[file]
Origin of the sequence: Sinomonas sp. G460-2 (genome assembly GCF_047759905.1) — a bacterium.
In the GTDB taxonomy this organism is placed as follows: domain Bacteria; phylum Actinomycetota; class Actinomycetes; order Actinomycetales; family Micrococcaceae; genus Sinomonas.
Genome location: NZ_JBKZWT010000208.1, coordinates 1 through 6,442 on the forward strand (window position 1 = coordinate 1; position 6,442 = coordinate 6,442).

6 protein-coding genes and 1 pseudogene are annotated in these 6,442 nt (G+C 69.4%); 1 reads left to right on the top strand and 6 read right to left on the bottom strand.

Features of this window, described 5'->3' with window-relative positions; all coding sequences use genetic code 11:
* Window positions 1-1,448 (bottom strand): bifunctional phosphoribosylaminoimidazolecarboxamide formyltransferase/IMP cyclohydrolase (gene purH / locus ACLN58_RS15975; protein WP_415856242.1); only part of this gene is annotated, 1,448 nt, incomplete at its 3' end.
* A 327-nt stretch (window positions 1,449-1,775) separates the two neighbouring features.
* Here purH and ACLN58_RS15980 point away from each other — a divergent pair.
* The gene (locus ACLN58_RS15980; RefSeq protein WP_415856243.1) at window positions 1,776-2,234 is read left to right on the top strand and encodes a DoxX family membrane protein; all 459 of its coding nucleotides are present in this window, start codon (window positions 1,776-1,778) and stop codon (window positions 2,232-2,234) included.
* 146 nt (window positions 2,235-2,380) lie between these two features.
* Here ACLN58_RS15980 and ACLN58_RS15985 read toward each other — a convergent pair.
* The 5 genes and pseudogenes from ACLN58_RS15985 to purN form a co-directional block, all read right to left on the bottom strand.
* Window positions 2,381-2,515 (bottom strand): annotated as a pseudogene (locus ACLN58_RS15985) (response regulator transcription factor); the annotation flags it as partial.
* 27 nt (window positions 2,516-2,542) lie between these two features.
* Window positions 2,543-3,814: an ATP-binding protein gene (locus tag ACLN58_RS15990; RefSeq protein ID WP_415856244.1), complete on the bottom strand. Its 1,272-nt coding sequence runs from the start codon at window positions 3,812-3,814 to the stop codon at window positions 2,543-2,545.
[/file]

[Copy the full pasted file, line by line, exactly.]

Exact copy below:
Origin of the sequence: Sinomonas sp. G460-2 (genome assembly GCF_047759905.1) — a bacterium.
In the GTDB taxonomy this organism is placed as follows: domain Bacteria; phylum Actinomycetota; class Actinomycetes; order Actinomycetales; family Micrococcaceae; genus Sinomonas.
Genome location: NZ_JBKZWT010000208.1, coordinates 1 through 6,442 on the forward strand (window position 1 = coordinate 1; position 6,442 = coordinate 6,442).

6 protein-coding genes and 1 pseudogene are annotated in these 6,442 nt (G+C 69.4%); 1 reads left to right on the top strand and 6 read right to left on the bottom strand.

Features of this window, described 5'->3' with window-relative positions; all coding sequences use genetic code 11:
* Window positions 1-1,448 (bottom strand): bifunctional phosphoribosylaminoimidazolecarboxamide formyltransferase/IMP cyclohydrolase (gene purH / locus ACLN58_RS15975; protein WP_415856242.1); only part of this gene is annotated, 1,448 nt, incomplete at its 3' end.
* A 327-nt stretch (window positions 1,449-1,775) separates the two neighbouring features.
* Here purH and ACLN58_RS15980 point away from each other — a divergent pair.
* The gene (locus ACLN58_RS15980; RefSeq protein WP_415856243.1) at window positions 1,776-2,234 is read left to right on the top strand and encodes a DoxX family membrane protein; all 459 of its coding nucleotides are present in this window, start codon (window positions 1,776-1,778) and stop codon (window positions 2,232-2,234) included.
* 146 nt (window positions 2,235-2,380) lie between these two features.
* Here ACLN58_RS15980 and ACLN58_RS15985 read toward each other — a convergent pair.
* The 5 genes and pseudogenes from ACLN58_RS15985 to purN form a co-directional block, all read right to left on the bottom strand.
* Window positions 2,381-2,515 (bottom strand): annotated as a pseudogene (locus ACLN58_RS15985) (response regulator transcription factor); the annotation flags it as partial.
* 27 nt (window positions 2,516-2,542) lie between these two features.
* Window positions 2,543-3,814: an ATP-binding protein gene (locus tag ACLN58_RS15990; RefSeq protein ID WP_415856244.1), complete on the bottom strand. Its 1,272-nt coding sequence runs from the start codon at window positions 3,812-3,814 to the stop codon at window positions 2,543-2,545.